The Minimum and Maximum. At the very least, a cabana provides a place to change in and out of bathing gear. What really jacks up the price is the addition of a bathroom. Often there’s a logistical problem: The pool house might be so far from the house that you can’t connect to the sewer line. And, after a bathroom is added, cabanas tend to grow. “Before you know it, we have a building that includes a full kitchen, bathroom and changing area that’s not part of the powder room,” says Franze. “All of a sudden it starts to look like a cottage. The next thing you know, it has heat and air conditioning.”
Coordinating with the Main House... Cabana architecture increasingly is designed to relate to the main house. But just how much the two resemble one another often has to do with how far the main house is from the cabana—and personal taste.
“Based on our experience, people want to have the pool house look like something that goes with the main house,” says Franze. For a very formal, brick center-hall Colonial home in Chappaqua, Franz & Franze designed a pool house that also utilized brick and a lot of Colonial detailing, including a strong cornice. The cabana’s small pergola and columns mimic those on the main house. And in Bedford, Franz & Franze created a pool house that resembled a Shingle-style house, repeating the use of a pergola and materials
in the main house.
However, it’s not always a good idea for the pool house to have a strong architectural connection to the house. “If the pool doesn’t have a formal relationship to the house and is somewhat remote from the house, perhaps in a natural setting, the pool house should be integrated in that setting,” says Franze. “It may not make sense to have a mini-Georgian in the middle of the woods.”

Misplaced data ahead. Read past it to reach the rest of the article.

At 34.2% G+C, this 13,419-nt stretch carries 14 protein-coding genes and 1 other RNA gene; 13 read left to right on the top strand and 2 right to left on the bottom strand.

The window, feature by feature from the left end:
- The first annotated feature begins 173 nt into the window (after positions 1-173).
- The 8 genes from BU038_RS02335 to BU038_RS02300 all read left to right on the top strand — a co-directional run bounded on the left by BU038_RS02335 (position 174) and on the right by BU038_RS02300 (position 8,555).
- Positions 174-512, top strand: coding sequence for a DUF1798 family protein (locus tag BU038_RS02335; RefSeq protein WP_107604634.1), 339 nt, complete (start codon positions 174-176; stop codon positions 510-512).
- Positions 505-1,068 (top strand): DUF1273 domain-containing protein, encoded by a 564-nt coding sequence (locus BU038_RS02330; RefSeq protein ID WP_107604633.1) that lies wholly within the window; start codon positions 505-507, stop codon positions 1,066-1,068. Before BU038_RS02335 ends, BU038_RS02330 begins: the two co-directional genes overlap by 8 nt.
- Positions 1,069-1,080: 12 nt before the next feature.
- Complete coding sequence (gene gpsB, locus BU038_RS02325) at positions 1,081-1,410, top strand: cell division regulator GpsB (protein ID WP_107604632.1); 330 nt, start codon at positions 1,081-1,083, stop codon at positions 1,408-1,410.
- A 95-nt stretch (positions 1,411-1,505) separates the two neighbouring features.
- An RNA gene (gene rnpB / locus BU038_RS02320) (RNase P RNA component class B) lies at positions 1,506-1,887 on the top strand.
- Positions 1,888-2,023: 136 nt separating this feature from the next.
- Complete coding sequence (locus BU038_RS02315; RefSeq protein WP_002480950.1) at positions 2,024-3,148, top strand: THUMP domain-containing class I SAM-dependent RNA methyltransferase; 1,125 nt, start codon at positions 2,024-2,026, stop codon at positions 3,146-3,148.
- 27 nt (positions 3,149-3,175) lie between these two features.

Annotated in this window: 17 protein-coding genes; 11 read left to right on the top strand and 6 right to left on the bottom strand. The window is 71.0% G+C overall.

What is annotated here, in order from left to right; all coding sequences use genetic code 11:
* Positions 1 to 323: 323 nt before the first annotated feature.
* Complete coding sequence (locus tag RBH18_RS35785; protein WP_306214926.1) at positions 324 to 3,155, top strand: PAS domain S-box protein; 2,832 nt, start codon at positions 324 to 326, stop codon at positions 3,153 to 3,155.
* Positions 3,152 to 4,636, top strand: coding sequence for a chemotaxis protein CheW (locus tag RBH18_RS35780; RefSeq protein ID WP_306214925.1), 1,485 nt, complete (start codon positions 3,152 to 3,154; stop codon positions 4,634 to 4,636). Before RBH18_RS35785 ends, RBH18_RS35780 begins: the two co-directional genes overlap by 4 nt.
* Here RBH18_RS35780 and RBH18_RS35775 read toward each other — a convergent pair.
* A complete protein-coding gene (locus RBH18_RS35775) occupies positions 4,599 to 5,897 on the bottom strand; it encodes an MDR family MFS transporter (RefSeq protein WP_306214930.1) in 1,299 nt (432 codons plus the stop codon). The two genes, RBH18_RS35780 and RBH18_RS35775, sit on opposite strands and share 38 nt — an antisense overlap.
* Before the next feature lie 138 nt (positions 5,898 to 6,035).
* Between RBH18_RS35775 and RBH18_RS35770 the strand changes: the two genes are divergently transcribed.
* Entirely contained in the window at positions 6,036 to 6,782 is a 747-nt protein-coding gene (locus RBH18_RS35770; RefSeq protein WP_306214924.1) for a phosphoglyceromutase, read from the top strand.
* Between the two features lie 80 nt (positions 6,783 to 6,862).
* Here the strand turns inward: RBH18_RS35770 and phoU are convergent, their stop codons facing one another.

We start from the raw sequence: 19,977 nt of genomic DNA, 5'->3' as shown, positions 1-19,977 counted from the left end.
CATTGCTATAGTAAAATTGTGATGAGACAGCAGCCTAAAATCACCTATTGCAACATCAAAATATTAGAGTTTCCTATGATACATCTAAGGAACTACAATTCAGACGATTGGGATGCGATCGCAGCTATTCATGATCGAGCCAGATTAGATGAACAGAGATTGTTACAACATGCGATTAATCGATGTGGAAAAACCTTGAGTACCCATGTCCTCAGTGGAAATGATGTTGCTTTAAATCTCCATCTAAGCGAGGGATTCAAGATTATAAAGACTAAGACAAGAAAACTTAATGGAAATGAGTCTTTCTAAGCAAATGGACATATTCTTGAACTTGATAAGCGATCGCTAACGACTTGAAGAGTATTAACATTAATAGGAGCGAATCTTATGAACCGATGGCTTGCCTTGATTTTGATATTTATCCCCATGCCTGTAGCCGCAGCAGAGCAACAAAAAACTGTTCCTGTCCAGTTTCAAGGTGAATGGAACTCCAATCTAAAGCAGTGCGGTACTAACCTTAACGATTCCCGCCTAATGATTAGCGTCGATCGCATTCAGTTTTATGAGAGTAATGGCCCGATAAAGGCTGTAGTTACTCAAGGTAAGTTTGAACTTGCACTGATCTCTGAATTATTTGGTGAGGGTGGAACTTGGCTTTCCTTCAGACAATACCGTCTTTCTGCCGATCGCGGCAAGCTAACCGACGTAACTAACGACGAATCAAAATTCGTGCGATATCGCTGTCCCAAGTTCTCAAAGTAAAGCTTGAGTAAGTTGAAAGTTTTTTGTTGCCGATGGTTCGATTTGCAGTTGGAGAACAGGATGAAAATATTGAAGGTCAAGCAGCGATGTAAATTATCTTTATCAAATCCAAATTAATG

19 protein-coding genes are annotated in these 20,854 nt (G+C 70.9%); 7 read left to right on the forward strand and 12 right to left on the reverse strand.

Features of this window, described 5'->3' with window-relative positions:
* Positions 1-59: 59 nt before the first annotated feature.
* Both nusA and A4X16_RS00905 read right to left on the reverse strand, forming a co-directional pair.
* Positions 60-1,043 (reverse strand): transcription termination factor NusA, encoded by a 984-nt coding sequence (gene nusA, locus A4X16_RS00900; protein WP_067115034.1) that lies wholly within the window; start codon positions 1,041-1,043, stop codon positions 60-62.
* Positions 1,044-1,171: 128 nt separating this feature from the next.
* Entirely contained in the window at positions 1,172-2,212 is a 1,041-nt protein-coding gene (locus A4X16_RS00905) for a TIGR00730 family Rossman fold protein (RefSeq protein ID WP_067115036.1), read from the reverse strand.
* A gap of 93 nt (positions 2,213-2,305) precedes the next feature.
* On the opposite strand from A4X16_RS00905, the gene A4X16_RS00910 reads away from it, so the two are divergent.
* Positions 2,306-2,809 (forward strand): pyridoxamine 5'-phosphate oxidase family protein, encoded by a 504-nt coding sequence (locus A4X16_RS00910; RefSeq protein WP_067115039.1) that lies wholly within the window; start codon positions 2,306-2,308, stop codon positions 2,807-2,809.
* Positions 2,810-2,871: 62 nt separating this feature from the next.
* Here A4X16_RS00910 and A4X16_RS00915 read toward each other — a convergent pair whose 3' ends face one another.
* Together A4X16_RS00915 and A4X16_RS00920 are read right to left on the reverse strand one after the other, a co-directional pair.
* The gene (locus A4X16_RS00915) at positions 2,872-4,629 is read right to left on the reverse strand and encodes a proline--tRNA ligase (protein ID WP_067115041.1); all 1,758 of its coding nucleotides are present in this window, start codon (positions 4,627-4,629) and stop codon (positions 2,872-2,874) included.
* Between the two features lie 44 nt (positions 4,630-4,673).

Chary says the creation of a pool house gives a homeowner a unique opportunity to deviate somewhat from the architecture of the main house. “Ninety percent of our pool houses depart from the architectural style of the main house,” he says. “It’s a place where you can take risks and be more poetic and playful.” He adds: “I don’t want to walk away from my house and see a small version of my house.”
An example of that philosophy is seen in a pool house Chary & Sigüenza recently created in Bedford. The main house is a stately 1929 English country-style home with a slate roof. For the pool house, the architects chose a stone similar to that of the main house. They also repeated the home’s use of vintage steel casement windows, purchased from Seekircher Steel Window Repair of Scarsdale. As a luxurious finishing touch, the cabana was topped with slate roof tiles that had been salvaged from the main house when the main house got a new slate roof.
...Or Not. For some, the ultimate pool house is one that houses the pool. Evan Wayne Associates just completed a million-dollar natatorium (as this type of pool house is called) designed by Stamford-based architect Richard Coats in New Canaan. A 3,500-square-foot building, it includes a dining area, kitchen, bathroom, laundry, exercise room, TV room and, of course, the pool—it’s 38 feet long and 20 feet wide.
Architecturally, this particular natatorium is a departure from the house, a sprawling brick-and-clapboard ranch on seven acres. The pool house resembles a château, complete with a stucco exterior, two turrets and faux-painted interiors. It happens to be quite a distance from the main house—next to the tennis court.
Joanne Furio is a Cortlandt Manor-based home and design writer.